Characterization of Odin-OSIRIS ozone profiles with the SAGE II dataset
- 1Institute for Space and Atmospheric Studies, University of Saskatchewan, Saskatoon, Saskatchewan, Canada
- 2Environment Canada, Downsview, Ontario, Canada
- 3NASA Langley Research Center, Hampton, Virginia, USA
- 4New Mexico Institute of Mining and Technology, Socorro, New Mexico, USA
- 5NorthWest Research Associates, Socorro, New Mexico, USA
- 6Jet Propulsion Laboratory, California Institute of Technology, Pasadena, California, USA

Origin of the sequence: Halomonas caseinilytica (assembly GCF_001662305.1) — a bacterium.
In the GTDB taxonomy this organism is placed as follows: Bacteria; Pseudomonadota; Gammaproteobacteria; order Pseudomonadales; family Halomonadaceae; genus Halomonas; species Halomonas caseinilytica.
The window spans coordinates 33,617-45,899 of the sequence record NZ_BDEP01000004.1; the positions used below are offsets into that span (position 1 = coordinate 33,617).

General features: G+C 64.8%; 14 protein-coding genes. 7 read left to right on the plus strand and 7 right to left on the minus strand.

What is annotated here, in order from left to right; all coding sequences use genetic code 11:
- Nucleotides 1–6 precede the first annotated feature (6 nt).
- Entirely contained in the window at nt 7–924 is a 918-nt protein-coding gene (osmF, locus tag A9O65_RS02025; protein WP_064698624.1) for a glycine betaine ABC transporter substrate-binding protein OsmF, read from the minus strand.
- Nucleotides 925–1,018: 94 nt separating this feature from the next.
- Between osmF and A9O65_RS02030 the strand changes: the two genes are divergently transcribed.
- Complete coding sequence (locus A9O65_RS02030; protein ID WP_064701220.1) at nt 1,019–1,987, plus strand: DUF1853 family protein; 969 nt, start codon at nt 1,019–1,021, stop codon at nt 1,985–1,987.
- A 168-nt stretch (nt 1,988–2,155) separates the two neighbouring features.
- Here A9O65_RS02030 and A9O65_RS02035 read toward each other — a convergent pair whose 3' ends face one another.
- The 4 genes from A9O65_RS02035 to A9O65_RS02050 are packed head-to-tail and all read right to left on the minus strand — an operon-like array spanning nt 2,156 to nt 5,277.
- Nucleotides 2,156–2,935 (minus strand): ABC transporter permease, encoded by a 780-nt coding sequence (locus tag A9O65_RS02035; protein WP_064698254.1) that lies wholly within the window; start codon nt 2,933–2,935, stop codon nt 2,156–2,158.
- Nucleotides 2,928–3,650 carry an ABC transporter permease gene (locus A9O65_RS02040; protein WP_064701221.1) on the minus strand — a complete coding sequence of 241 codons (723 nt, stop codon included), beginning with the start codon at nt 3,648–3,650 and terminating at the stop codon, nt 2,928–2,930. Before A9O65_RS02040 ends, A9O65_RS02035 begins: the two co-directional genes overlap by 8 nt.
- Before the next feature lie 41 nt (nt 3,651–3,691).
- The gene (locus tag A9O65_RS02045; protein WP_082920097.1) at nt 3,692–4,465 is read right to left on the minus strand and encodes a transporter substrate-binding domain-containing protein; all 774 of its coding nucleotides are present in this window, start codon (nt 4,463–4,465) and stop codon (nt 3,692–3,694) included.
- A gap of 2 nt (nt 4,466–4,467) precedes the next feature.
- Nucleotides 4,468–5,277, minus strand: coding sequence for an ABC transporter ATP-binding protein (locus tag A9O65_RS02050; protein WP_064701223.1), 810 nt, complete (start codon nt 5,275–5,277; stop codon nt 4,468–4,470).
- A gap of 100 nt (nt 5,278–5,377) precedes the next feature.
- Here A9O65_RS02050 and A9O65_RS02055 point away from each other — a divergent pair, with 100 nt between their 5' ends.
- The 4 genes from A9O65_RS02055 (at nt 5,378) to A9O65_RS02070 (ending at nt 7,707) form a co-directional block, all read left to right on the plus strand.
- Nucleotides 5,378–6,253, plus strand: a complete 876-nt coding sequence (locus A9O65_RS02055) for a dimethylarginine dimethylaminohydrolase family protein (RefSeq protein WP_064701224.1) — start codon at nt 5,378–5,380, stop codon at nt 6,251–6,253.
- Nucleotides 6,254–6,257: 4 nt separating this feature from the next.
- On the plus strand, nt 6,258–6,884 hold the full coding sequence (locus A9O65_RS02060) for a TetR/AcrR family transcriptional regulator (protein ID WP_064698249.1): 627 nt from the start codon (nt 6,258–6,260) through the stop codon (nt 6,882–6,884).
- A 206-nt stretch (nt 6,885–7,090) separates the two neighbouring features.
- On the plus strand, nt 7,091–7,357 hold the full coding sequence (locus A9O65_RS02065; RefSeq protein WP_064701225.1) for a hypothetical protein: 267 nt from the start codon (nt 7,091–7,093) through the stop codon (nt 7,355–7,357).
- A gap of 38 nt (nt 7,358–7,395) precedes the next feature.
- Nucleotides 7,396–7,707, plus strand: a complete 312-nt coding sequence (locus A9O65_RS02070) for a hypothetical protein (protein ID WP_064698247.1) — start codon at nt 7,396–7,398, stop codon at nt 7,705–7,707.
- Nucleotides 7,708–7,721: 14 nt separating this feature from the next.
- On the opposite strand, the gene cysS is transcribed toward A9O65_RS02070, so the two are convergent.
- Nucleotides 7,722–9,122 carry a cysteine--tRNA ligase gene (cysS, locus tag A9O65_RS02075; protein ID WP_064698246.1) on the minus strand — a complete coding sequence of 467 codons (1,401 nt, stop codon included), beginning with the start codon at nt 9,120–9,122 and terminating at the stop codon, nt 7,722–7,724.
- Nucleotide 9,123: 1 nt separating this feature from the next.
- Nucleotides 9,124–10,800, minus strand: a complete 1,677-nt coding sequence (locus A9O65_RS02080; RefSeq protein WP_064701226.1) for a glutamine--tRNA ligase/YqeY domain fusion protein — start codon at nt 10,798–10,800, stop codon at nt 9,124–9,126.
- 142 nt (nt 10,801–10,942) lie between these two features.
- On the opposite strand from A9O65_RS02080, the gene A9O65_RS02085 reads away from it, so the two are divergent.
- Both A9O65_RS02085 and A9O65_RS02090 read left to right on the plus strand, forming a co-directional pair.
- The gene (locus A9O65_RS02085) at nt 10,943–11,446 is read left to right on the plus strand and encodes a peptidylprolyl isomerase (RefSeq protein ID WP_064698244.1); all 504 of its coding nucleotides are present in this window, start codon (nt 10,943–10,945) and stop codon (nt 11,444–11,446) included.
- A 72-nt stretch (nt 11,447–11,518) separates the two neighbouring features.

Abstract. The Optical Spectrograph and InfraRed Imaging System (OSIRIS) on board the Odin spacecraft has been taking limb-scattered measurements of ozone number density profiles from 2001–present. The Stratospheric Aerosol and Gas Experiment II (SAGE II) took solar occultation measurements of ozone number densities from 1984–2005 and has been used in many studies of long-term ozone trends. We present the characterization of OSIRIS SaskMART v5.0× against the new SAGE II v7.00 ozone profiles for 2001–2005, the period over which these two missions had overlap. This information can be used to merge OSIRIS with SAGE II into a single ozone record from 1984 to the present, if other satellite ozone measurements are included to account for gaps in the OSIRIS dataset in the winter hemisphere. Coincident measurement pairs were selected for ±1 h, ±1° latitude, and ±500 km. The absolute value of the resulting mean relative difference profile is <5% for 13.5–54.5 km and <3% for 24.5–53.5 km. Correlation coefficients R > 0.9 were calculated for 13.5–49.5 km, demonstrating excellent overall agreement between the two datasets. Coincidence criteria were relaxed to maximize the number of measurement pairs and the conditions under which measurements were taken. With the broad coincidence criteria, good agreement (< 5%) was observed under most conditions for 20.5–40.5 km. However, mean relative differences do exceed 5% for several cases. Above 50 km, differences between OSIRIS and SAGE II are partly attributed to the diurnal variation of ozone. OSIRIS data are biased high compared with SAGE II at 22.5 km, particularly at high latitudes. Dynamical coincidence criteria, using derived meteorological products, were also tested and yielded similar overall results, with slight improvements to the correlation at high latitudes. The OSIRIS optics temperature is low (<16 °C) during May–July, when the satellite enters the Earth's shadow for part of its orbit. During this period, OSIRIS measurements are biased low by 5–12% for 27.5–38.5 km. Biases between OSIRIS ascending node (northward equatorial crossing time ~18:00 LT – local time) and descending node (southward equatorial crossing time ~06:00 LT) measurements are also noted under some conditions. This work demonstrates that OSIRIS and SAGE II have excellent overall agreement and characterizes the biases between these datasets.